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Shakti Himalaya is managed by Lucy, Director.
$480 - $720/night
Suitable for 1-2 people

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Shakti Leti private terrace - Shakti Himalaya, in Himalaya, India
— Lucy: “We will arrange visits to local schools, monasteries and markets to enable you to get a full understanding of the culture of each region, its people, religion and customs.”
Interview By:

— Please tell us a little bit about Shakti Himalaya.

Lucy: “We offer individually tailored adventures throughout the Indian Himalaya, allowing our guests to enjoy the villages and rural life in remote mountain regions. Shakti started in 2004 with the Shakti Kumaon Village Walk. We then progressed to add in Shakti 360° Leti, Shakti Ladakh, and Shakti Sikkim.”
Shakti Leti private terrace - Shakti Himalaya, in Himalaya, India
— Shakti Leti private terrace

— Please tell us a bit more about the Shakti experiences and walks.

Lucy: “Shakti Himalaya is about offering different experiences without driving from one point to another, which is the way that India touring normally works and which doesn’t let you immerse yourself in the local culture.

Accompanied by local guides, you walk from house to house with each trip tailored to your needs, age or fitness level. You step out of the modern world, walking between remote villages and staying in traditional village houses, which we’ve taken on a long lease in each region and renovated.

We offer our guests a great landscape for walking, but also cultural immersion. It’s a nice mix between independent travel and actually having a Shakti bed at the end of the day.

For example, if you want to do an eight-hour hike from one point to another, we’ll do a certain route. If you’d rather just walk two hours and then do something cultural, we’ll do a morning walk to a certain viewpoint or a village walk, have a picnic and maybe go and teach for a few hours in a school.”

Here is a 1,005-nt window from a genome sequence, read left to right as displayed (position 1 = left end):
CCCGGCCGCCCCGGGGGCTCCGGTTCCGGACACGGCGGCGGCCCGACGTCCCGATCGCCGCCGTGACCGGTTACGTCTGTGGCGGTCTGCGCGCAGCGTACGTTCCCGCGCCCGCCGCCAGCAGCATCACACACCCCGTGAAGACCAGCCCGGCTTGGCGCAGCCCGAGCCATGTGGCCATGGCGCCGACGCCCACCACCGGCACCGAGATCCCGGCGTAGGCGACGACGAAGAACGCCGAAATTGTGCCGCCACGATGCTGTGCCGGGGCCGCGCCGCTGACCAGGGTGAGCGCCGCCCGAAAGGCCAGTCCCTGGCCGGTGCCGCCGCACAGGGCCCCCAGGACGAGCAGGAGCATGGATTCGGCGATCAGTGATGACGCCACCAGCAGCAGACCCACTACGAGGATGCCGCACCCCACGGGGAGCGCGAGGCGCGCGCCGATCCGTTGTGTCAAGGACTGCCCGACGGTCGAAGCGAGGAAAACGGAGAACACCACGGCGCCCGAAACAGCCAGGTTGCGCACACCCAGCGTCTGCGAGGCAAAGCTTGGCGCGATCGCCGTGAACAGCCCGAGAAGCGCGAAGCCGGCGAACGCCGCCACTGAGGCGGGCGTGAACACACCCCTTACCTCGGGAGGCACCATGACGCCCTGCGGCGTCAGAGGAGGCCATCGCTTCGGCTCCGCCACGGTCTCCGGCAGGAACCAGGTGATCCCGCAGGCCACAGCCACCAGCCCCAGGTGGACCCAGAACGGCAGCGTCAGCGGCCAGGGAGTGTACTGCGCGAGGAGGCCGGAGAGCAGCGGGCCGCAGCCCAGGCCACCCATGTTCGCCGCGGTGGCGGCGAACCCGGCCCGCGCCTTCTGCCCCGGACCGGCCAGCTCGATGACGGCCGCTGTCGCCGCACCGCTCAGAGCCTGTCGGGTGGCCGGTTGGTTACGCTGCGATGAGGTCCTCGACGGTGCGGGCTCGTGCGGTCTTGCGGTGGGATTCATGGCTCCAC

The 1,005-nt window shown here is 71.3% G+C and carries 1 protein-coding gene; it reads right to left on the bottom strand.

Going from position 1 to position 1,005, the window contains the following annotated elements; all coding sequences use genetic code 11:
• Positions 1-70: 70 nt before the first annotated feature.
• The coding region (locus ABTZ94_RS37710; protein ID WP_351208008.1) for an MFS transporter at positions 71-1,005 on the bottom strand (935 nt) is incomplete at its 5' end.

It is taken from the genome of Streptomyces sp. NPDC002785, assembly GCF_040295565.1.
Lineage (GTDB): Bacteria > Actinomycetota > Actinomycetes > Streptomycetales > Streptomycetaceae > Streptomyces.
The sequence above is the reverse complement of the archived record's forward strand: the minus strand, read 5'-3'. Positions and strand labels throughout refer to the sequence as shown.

Shakti Kumaon bedroom - Shakti Himalaya, in Himalaya, India
— Shakti Kumaon bedroom

— And during the trips everything is taken care of?

Lucy: “Everything. You’ll never put your hand in your pocket for anything unless you go into a nearby market perhaps. You get the Shakti beds, the Shakti food and the Shakti guide. Everything is included. I think the all-inclusiveness, both in terms of money and in terms of the culture is a big part of Shakti.

You’ll also never have to share the experience or the accommodations with anybody else outside your group. It will always only be you, your group and your guide.”
 - Shakti Himalaya, in Himalaya, India

— Is there anything else important to mention to understand how it works?

Lucy: “The villages are in very remote, rural regions. People don’t speak English. The houses are real village houses. You might hear a goat outside the window, there might be granny coming through with her sheep halfway through breakfast. It’s a great experience to be part of the village.

The inside of the houses are very comfortable. We use the best mattresses, duvets, pillows, and toiletries. We also grow our own organic food and have a strong eco-focus throughout the company.

Because we respect the villages we’re in, the villagers respect us too. For example, we’ll start up a game of cricket and leave the cricket out for the boys in the village. That is going to give them so much more than a big bag of sweets or hotel shampoo bottles.

Getting internet is never guaranteed in any of our areas. Phones won’t always work. We don’t have constant electricity or air conditioning, but then you really don’t need it here. As long as you understand that, Shakti will be a very rewarding experience.”
Shakti Leti cottage - Shakti Himalaya, in Himalaya, India
— Shakti Leti cottage

— The guides and chefs are all local people from the villages?

Lucy: “Yes. Everybody is from the mountains or has lived in the mountains for the majority of their lives.

For example, the staff at Leti is the same team there today as it was when we opened in 2008. We don’t have a high turnover of staff. The big mountains are lovely, but the staff are what makes it all extraordinary. You can see the happiness and contentment in what they’re doing.

We’ve trained the chefs and everybody else, yet each house you go to will serve slightly different food. One house will have their own cake recipe that they love, and another house will have a biscuit that they love, or a different way of making a chicken curry.”
Phyang Monastery - Shakti Himalaya, in Himalaya, India
— Phyang Monastery
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